Driving in Croatia

Driving in Croatia

Driving in Croatia gives visitors the chance to see more of this fascinating region By: Marie Cairns-Berteau
Plitvice Lakes National Park is a World Heritage Site. // © 2013 Thinkstock
Plitvice Lakes National Park is a World Heritage Site. // © 2013 Thinkstock

The Details

Croatia National Tourist Board
http://croatia.hr/en-GB/homepage

Clients looking for a visually stunning and affordable destination in Eastern Europe should consider Croatia. With its historic architecture and delightful Mediterranean cuisine, this once-hidden Adriatic gem has become one of Europe’s hot spots. Croatia is easily navigable by car, providing clients plenty of opportunity for scenic pit stops between larger cities.

The capital city of Zagreb is a bustling hub of cafes, culture, art and cuisine. The area around Zagreb’s center is visibly war-torn, with graffiti-covered buildings serving as stark reminders of the relatively recent political turmoil that freed Croatia from Yugoslavian Socialist rule. The uneasy combination of Socialist structures and beautiful Austro-Hungarian architecture nonetheless reveals a city steeped in rich history and culture.

The major city of Zadar is a three-hour drive southwest of Zagreb. A key transport hub with superb ferry connections to Croatia’s Adriatic islands, Zadar is home to beautiful Roman architecture, quality restaurants and the unique Sea Organ and Sun Salutation attractions.

The Sea Organ, designed by local architect Nikola Basic, is an organ powered by the ocean’s waves. It produces whistles and hypnotic notes that increase in volume when boats and ferries pass by. The Sun Salutation, located next to the Sea Organ, is another fantastic and bizarre invention by Basic. This giant circle cut into the pavement is filled with 300 multicolored glass plates, and sunlight streaming through the plates produces a disco-like light show underneath your feet.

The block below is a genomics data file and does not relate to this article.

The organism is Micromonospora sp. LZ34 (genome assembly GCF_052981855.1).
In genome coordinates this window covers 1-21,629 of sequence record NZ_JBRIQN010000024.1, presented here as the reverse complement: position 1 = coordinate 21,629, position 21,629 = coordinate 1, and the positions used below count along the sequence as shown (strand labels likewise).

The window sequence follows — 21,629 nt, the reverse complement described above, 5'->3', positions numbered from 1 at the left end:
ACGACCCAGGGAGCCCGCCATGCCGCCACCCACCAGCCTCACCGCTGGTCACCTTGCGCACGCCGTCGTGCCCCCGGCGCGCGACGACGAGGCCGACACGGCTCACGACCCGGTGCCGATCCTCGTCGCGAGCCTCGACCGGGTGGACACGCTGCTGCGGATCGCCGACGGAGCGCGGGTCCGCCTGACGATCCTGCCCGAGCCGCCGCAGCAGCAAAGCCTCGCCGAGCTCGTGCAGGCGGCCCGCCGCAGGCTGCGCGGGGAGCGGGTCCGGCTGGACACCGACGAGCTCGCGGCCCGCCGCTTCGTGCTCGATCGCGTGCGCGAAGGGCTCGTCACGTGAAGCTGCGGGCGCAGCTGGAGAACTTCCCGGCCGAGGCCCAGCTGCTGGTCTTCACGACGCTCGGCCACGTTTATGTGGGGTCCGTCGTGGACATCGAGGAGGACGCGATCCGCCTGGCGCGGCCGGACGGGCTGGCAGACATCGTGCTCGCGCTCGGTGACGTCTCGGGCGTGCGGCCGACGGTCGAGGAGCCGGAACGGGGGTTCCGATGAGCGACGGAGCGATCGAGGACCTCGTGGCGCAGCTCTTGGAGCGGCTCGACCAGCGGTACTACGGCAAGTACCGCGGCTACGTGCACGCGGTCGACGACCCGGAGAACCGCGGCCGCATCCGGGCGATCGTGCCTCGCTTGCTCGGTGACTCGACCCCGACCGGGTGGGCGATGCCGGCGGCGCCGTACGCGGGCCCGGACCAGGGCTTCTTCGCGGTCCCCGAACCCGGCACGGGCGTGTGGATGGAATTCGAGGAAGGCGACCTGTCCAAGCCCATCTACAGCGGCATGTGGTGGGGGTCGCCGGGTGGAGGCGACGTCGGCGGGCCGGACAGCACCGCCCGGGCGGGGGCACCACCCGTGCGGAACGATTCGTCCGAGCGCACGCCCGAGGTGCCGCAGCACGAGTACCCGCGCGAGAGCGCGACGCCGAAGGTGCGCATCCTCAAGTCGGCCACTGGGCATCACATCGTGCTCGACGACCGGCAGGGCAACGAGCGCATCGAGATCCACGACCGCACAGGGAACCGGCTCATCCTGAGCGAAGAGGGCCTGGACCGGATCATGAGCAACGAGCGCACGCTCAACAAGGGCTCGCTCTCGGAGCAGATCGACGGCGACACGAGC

About a two-hour drive south of Zadar is Plitvice Lakes National Park. Plitvice lies roughly midway between Zagreb and Zadar and was proclaimed a World Heritage Site by UNESCO. Plitvice’s stunning scenery cannot be missed. Forested hills enclose turquoise lakes that change hues depending on the rainfall, the organisms and minerals in the water and the angle of sunlight. The lakes — linked by waterfalls, wooden footbridges and pathways — can be observed via a damp, yet exhilarating, 11.2-mile hike.

Another scenic 2½-hour drive along the coast brings visitors to Split. Probably the most action-packed and diverse area of Croatia, Split features pretty islands, quiet ports, rugged mountains, castles and more.

Diocletian’s Palace, at the city’s center, is built from white stone from the island of Brac, marble from Italy and Greece and columns and sphinxes from Egypt. This imposing Roman ruin is more of a labyrinth than a castle, comprised of passageways and courtyards filled with cafes and shops.

About four hours south from Split is the city of Dubrovnik. The city’s remarkable baroque old town, hemmed in by city walls, was built between the 13th and 16th centuries and remains the city’s main highlight. The old town’s elegant marble streets, high city walls and forts ensconce visitors in the destination’s deep and tumultuous history. The thick walls that enclose the city were built as a defense from Turkish attacks in the 15th century and are often a highlight of the trip. They can only be walked clockwise from Pile or Ploce Gate.

Clients can also take in city views from mountain trails on the idyllic Peljesac Peninsula, or travel by boat to various islands, including the Elafiti Islands, Lokrum Island and the seductive Mljet Island.

Most visitors to Croatia may only see Dubrovnik, but a road trip will reward those who take a bit more time with the opportunity to experience more of the country.

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